We’re Christians, the Jews are a cross we must bear. They’re pushy, insolent, think they’re smart, they double-park in front of their delicatessens on Twelfth Street—also on Linwood—and what do we do? Nothing. We make fun of them. Someone says, But they do make the movies we go to see.
The Battle of the Bulge was Germany’s last full-out assault. They pushed off the sixteenth of December with a thousand tanks and by the twentieth of January they had a hundred thousand casualties and lost eight hundred of the tanks. We lost a lot of good soldiers, but we pushed the Krauts back to where they’d started, pretty much done. It was their last assault but, boy, it cost us.
It was a morning in late October 1944, America at war nearly three years. In the Philippines again since yesterday.
To Have and Have Not on a sixteen-millimeter projector. It’s the picture Lauren says to Humphrey Bogart, ‘You know how to whistle, Steve?’ If he wants her for anything. ‘You put your lips together and blow.’
How the United States produced 25 million pounds of meat a year, the armed forces and their allies, England and Russia, getting eight million pounds of it, leaving 17 million pounds for the 121 million meat eaters in America, and it amounted to two and a half pounds a week for each meat eater, counting a child and a person who was ill as half a meat eater. ... The government won’t reveal that German U-boats caused the meat shortage, it’s a military secret. It becomes a mystery to the meat eaters. They cry and complain ‘Why is there no meat for us? Why are we giving our meat to the Russians?’”
“This is what you do, you fence stolen goods?” “I find art collectors who look at my catalog and get a hard-on. I sell paintings that hung in the Louvre to people living in New York and Palm Beach, at a discount. I still make a pile of money and the collectors give me a big hug.”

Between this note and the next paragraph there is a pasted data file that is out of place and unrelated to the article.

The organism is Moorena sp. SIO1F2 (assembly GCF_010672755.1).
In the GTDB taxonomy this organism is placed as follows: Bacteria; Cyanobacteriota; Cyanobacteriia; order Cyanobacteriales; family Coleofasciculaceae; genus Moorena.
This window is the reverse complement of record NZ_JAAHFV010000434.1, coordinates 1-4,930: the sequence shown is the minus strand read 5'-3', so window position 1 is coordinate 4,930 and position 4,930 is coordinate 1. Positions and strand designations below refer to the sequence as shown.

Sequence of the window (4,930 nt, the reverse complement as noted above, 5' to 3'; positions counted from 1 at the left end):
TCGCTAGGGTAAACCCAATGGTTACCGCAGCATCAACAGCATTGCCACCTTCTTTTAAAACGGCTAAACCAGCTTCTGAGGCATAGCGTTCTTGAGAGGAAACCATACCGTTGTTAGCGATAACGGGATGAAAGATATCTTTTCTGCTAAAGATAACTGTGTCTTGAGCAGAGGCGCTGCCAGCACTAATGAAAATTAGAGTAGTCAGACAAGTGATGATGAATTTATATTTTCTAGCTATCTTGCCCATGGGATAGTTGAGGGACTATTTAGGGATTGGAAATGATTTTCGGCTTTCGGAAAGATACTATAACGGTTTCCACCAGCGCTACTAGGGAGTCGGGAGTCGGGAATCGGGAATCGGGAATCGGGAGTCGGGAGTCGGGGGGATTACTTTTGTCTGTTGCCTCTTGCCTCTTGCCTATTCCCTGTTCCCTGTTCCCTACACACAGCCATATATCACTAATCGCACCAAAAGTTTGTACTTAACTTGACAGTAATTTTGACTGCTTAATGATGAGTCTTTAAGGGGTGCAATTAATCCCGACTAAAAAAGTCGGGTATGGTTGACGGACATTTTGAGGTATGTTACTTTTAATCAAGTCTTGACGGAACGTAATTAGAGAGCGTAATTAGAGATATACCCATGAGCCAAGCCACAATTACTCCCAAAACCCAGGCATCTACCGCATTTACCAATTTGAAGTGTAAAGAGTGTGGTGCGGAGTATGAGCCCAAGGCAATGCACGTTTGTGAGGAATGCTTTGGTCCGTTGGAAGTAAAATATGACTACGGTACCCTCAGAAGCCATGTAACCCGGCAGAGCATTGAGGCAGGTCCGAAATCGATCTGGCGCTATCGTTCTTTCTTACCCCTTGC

“The Caucasian Chalk Circle.” Otto said, “Der kaukasische Kreidekreis,” mumbling the words. “What is it about?” “I have no idea. It’s sort of based on a Chinese play five or six hundred years old, The Chalk Circle.”
“Fritz Lang’s Hangmen Also Die with Brian Donlevy. It’s about the assassination of Reinhard Heydrich, Himmler’s alter ego.
“The Prisoner, by Ernst Lothar.” She turned the book over to read from the back cover, “‘From the Normandy beachhead to an American prison camp in Colorado, the story of the unmaking of a Nazi.’
Josef Stalin, that pockmarked midget. Do you know how tall he is? The Russians say five foot six. Oh, really? He wears lifts in his shoes or he’d be no taller than a five-foot pile of horseshit. It’s the reason he’s killed ten million of his own people. His mother sent him to a seminary to become a priest, but God rejected him.
Those old guys and their six-inch blades they kept sharpenin’, they could take the coat off a cow, Jesus, like it was buttoned on.
“So you don’t care you’re breaking the law.” Darcy looked surprised. “It’s what I do. How I make my livin’. I round up cows in the dark of night. It don’t have nothin’ to do with the government, my gettin’ back at ’em for puttin’ me in jail. Man, I’m an outlaw..."
“I walk in a bar, they hear my spurs jingle jangle jingle they know who I am.” Darcy grinned, three or four days’ growth on his face. “My boots are about worn through, but I never once had these can openers off ’em.”
Honey being what you’d call a free spirit, with bedroom eyes and that lower lip waiting there for him to bite, the girl acting like there was nothing wrong with free love.